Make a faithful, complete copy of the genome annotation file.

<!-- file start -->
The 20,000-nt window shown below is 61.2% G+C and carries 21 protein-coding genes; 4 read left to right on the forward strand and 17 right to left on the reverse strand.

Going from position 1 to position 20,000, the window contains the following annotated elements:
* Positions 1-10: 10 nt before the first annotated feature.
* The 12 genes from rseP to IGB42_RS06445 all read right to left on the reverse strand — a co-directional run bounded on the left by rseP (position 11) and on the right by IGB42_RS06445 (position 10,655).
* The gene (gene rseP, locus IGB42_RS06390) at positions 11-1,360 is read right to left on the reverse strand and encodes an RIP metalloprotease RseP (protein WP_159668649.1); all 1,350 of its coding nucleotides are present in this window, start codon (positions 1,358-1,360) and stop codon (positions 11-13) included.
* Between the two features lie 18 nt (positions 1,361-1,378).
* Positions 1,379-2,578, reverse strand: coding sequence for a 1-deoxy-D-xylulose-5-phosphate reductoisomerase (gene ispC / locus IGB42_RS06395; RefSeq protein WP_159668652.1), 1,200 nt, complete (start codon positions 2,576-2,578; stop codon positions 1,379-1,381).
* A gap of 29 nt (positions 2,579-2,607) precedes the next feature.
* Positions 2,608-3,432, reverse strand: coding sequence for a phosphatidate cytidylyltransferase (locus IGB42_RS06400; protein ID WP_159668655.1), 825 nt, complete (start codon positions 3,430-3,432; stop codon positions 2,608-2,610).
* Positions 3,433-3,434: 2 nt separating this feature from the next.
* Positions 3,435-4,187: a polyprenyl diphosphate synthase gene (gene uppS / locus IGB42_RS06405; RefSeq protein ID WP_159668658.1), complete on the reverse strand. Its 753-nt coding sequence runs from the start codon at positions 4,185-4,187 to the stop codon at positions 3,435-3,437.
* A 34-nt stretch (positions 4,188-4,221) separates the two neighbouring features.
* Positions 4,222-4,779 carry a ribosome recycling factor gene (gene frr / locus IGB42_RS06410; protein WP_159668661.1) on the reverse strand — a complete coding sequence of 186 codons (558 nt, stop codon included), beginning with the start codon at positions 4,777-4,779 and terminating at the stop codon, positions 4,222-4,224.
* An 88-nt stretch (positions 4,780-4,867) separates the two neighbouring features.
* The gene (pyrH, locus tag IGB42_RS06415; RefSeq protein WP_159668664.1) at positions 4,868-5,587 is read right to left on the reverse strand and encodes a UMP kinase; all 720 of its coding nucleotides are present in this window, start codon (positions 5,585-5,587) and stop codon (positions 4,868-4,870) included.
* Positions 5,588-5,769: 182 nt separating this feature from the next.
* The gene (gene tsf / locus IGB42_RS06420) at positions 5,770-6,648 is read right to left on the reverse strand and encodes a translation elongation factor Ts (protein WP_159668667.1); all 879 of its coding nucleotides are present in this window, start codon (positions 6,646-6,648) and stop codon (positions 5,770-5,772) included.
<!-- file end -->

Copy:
The 20,000-nt window shown below is 61.2% G+C and carries 21 protein-coding genes; 4 read left to right on the forward strand and 17 right to left on the reverse strand.

Going from position 1 to position 20,000, the window contains the following annotated elements:
* Positions 1-10: 10 nt before the first annotated feature.
* The 12 genes from rseP to IGB42_RS06445 all read right to left on the reverse strand — a co-directional run bounded on the left by rseP (position 11) and on the right by IGB42_RS06445 (position 10,655).
* The gene (gene rseP, locus IGB42_RS06390) at positions 11-1,360 is read right to left on the reverse strand and encodes an RIP metalloprotease RseP (protein WP_159668649.1); all 1,350 of its coding nucleotides are present in this window, start codon (positions 1,358-1,360) and stop codon (positions 11-13) included.
* Between the two features lie 18 nt (positions 1,361-1,378).
* Positions 1,379-2,578, reverse strand: coding sequence for a 1-deoxy-D-xylulose-5-phosphate reductoisomerase (gene ispC / locus IGB42_RS06395; RefSeq protein WP_159668652.1), 1,200 nt, complete (start codon positions 2,576-2,578; stop codon positions 1,379-1,381).
* A gap of 29 nt (positions 2,579-2,607) precedes the next feature.
* Positions 2,608-3,432, reverse strand: coding sequence for a phosphatidate cytidylyltransferase (locus IGB42_RS06400; protein ID WP_159668655.1), 825 nt, complete (start codon positions 3,430-3,432; stop codon positions 2,608-2,610).
* Positions 3,433-3,434: 2 nt separating this feature from the next.
* Positions 3,435-4,187: a polyprenyl diphosphate synthase gene (gene uppS / locus IGB42_RS06405; RefSeq protein ID WP_159668658.1), complete on the reverse strand. Its 753-nt coding sequence runs from the start codon at positions 4,185-4,187 to the stop codon at positions 3,435-3,437.
* A 34-nt stretch (positions 4,188-4,221) separates the two neighbouring features.
* Positions 4,222-4,779 carry a ribosome recycling factor gene (gene frr / locus IGB42_RS06410; protein WP_159668661.1) on the reverse strand — a complete coding sequence of 186 codons (558 nt, stop codon included), beginning with the start codon at positions 4,777-4,779 and terminating at the stop codon, positions 4,222-4,224.
* An 88-nt stretch (positions 4,780-4,867) separates the two neighbouring features.
* The gene (pyrH, locus tag IGB42_RS06415; RefSeq protein WP_159668664.1) at positions 4,868-5,587 is read right to left on the reverse strand and encodes a UMP kinase; all 720 of its coding nucleotides are present in this window, start codon (positions 5,585-5,587) and stop codon (positions 4,868-4,870) included.
* Positions 5,588-5,769: 182 nt separating this feature from the next.
* The gene (gene tsf / locus IGB42_RS06420) at positions 5,770-6,648 is read right to left on the reverse strand and encodes a translation elongation factor Ts (protein WP_159668667.1); all 879 of its coding nucleotides are present in this window, start codon (positions 6,646-6,648) and stop codon (positions 5,770-5,772) included.